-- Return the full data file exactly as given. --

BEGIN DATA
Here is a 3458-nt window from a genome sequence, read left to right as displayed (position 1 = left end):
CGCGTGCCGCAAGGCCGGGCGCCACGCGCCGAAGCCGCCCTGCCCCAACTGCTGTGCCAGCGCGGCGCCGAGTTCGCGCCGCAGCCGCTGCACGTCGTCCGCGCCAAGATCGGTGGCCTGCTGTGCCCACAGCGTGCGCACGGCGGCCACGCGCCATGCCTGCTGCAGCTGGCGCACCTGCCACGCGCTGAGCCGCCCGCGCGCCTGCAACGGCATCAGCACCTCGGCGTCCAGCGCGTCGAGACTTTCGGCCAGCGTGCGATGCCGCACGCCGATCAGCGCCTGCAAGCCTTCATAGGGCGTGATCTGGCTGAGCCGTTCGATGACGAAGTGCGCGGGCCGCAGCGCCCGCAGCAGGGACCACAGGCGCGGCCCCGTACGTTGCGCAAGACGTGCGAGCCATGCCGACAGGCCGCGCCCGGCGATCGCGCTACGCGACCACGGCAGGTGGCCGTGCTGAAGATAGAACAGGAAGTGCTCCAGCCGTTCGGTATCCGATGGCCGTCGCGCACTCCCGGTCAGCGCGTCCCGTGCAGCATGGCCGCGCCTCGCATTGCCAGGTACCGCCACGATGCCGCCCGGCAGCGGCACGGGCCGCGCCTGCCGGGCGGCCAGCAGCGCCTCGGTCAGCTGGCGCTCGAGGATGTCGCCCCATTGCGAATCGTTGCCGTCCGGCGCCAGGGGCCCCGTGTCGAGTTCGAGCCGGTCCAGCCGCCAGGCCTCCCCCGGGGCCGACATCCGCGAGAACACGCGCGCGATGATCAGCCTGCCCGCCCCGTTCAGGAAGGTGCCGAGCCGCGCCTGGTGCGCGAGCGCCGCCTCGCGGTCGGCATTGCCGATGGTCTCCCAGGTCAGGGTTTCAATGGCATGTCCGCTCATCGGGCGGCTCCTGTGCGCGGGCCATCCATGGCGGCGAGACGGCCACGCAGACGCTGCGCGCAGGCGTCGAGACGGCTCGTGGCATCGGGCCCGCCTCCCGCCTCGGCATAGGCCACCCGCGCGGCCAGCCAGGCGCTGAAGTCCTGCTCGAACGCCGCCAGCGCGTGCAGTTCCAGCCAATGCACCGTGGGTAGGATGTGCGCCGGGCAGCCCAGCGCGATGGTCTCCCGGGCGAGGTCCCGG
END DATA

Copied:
Here is a 3458-nt window from a genome sequence, read left to right as displayed (position 1 = left end):
CGCGTGCCGCAAGGCCGGGCGCCACGCGCCGAAGCCGCCCTGCCCCAACTGCTGTGCCAGCGCGGCGCCGAGTTCGCGCCGCAGCCGCTGCACGTCGTCCGCGCCAAGATCGGTGGCCTGCTGTGCCCACAGCGTGCGCACGGCGGCCACGCGCCATGCCTGCTGCAGCTGGCGCACCTGCCACGCGCTGAGCCGCCCGCGCGCCTGCAACGGCATCAGCACCTCGGCGTCCAGCGCGTCGAGACTTTCGGCCAGCGTGCGATGCCGCACGCCGATCAGCGCCTGCAAGCCTTCATAGGGCGTGATCTGGCTGAGCCGTTCGATGACGAAGTGCGCGGGCCGCAGCGCCCGCAGCAGGGACCACAGGCGCGGCCCCGTACGTTGCGCAAGACGTGCGAGCCATGCCGACAGGCCGCGCCCGGCGATCGCGCTACGCGACCACGGCAGGTGGCCGTGCTGAAGATAGAACAGGAAGTGCTCCAGCCGTTCGGTATCCGATGGCCGTCGCGCACTCCCGGTCAGCGCGTCCCGTGCAGCATGGCCGCGCCTCGCATTGCCAGGTACCGCCACGATGCCGCCCGGCAGCGGCACGGGCCGCGCCTGCCGGGCGGCCAGCAGCGCCTCGGTCAGCTGGCGCTCGAGGATGTCGCCCCATTGCGAATCGTTGCCGTCCGGCGCCAGGGGCCCCGTGTCGAGTTCGAGCCGGTCCAGCCGCCAGGCCTCCCCCGGGGCCGACATCCGCGAGAACACGCGCGCGATGATCAGCCTGCCCGCCCCGTTCAGGAAGGTGCCGAGCCGCGCCTGGTGCGCGAGCGCCGCCTCGCGGTCGGCATTGCCGATGGTCTCCCAGGTCAGGGTTTCAATGGCATGTCCGCTCATCGGGCGGCTCCTGTGCGCGGGCCATCCATGGCGGCGAGACGGCCACGCAGACGCTGCGCGCAGGCGTCGAGACGGCTCGTGGCATCGGGCCCGCCTCCCGCCTCGGCATAGGCCACCCGCGCGGCCAGCCAGGCGCTGAAGTCCTGCTCGAACGCCGCCAGCGCGTGCAGTTCCAGCCAATGCACCGTGGGTAGGATGTGCGCCGGGCAGCCCAGCGCGATGGTCTCCCGGGCGAGGTCCCGG